There was general unhappiness among trade union leaders and employers yesterday about the outcome of Thursday's marathon ``social summit'' which, they judged, had produced no important concession from the French government on its plans for welfare reform and insufficient measures to stimulate the economy. However, the Prime Minister, Alain Juppe, insisted the meeting had been ``positive''.
The ``summit'' - one of the demands made by the unions as the price for ending three weeks of nationwide strikes and protests - had broken up in the early hours of Friday morning without any formal agreement - prompting Opposition scorn about mountains giving forth mice. A document drafted by Mr Juppe had been rejected by unions and employers and the status of summarised ``conclusions'' released later by Mr Juppe's office was unclear.
The different assessments reflect the divergent expectations of unions, employers and ministers. But short of a triumphant deal on industrial and social peace, the outcome was probably as good for the government as it could have wished. Mr Juppe managed to preserve his welfare reform intact, including the levying of a new tax from 1 January, intended to pay off the welfare system's accumulated debt, without provoking any new strike call from the unions.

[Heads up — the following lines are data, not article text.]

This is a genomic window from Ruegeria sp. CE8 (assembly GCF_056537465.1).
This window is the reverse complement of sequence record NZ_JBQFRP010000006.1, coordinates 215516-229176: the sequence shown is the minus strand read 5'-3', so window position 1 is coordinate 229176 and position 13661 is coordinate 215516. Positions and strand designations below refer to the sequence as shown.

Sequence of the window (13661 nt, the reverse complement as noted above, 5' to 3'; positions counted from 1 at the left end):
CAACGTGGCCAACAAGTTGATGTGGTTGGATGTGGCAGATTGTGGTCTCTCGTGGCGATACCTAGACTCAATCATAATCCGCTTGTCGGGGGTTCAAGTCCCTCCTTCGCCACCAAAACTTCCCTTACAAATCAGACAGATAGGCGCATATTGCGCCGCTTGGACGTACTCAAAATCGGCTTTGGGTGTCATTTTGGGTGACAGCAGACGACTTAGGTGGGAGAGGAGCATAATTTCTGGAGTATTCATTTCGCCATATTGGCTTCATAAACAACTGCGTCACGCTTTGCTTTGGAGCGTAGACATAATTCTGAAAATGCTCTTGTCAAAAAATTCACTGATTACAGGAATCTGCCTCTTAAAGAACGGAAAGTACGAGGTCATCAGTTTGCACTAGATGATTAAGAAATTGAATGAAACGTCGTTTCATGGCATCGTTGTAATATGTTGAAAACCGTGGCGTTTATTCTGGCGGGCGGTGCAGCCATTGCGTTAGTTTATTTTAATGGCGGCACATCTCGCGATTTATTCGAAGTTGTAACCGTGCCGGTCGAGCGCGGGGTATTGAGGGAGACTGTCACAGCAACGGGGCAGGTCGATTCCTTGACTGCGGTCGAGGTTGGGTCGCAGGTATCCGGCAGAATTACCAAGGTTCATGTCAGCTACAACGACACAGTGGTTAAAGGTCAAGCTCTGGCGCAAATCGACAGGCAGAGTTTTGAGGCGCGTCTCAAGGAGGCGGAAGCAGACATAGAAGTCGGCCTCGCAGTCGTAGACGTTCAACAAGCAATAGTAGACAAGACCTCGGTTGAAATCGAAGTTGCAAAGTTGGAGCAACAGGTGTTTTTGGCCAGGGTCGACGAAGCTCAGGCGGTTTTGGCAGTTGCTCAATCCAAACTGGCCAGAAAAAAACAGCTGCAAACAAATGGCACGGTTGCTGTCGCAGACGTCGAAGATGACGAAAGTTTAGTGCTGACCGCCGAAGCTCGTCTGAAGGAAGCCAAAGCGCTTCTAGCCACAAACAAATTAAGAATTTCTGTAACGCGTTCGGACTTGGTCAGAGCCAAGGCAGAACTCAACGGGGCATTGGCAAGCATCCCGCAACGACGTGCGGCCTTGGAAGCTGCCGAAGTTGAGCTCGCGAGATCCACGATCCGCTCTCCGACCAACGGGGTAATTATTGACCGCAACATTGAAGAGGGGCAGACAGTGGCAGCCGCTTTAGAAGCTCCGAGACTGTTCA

His four-point plan for economic growth, which includes encouragement for house-buyers and other measures to encourage consumer spending, will cost the government almost nothing and all other decisions - including how to meet a target of 250,000 jobs for the young unemployed - have been delegated to three more summits next year.
With all the strikes - except a few in regional electricity and postal services - ended, even the most militant unions are in no position to resume their action immediately. The prospects for long-term harmony look less bright. Discontent remains high, especially in the public sector, and there are widespread predictions of renewed unrest in the New Year.
The "summit'' also did nothing to clarify the signals being sent by the government on its economic priorities. In June, Mr Juppe launched an expensive - and so far ineffectual - job creation programme. In August, he raised VAT by 2 per cent - a move likely to depress spending. In October, President Jacques Chirac said his ``absolute priority'' was cutting the budget deficit, but now Mr Juppe is talking about stimulating spending again.Reuse content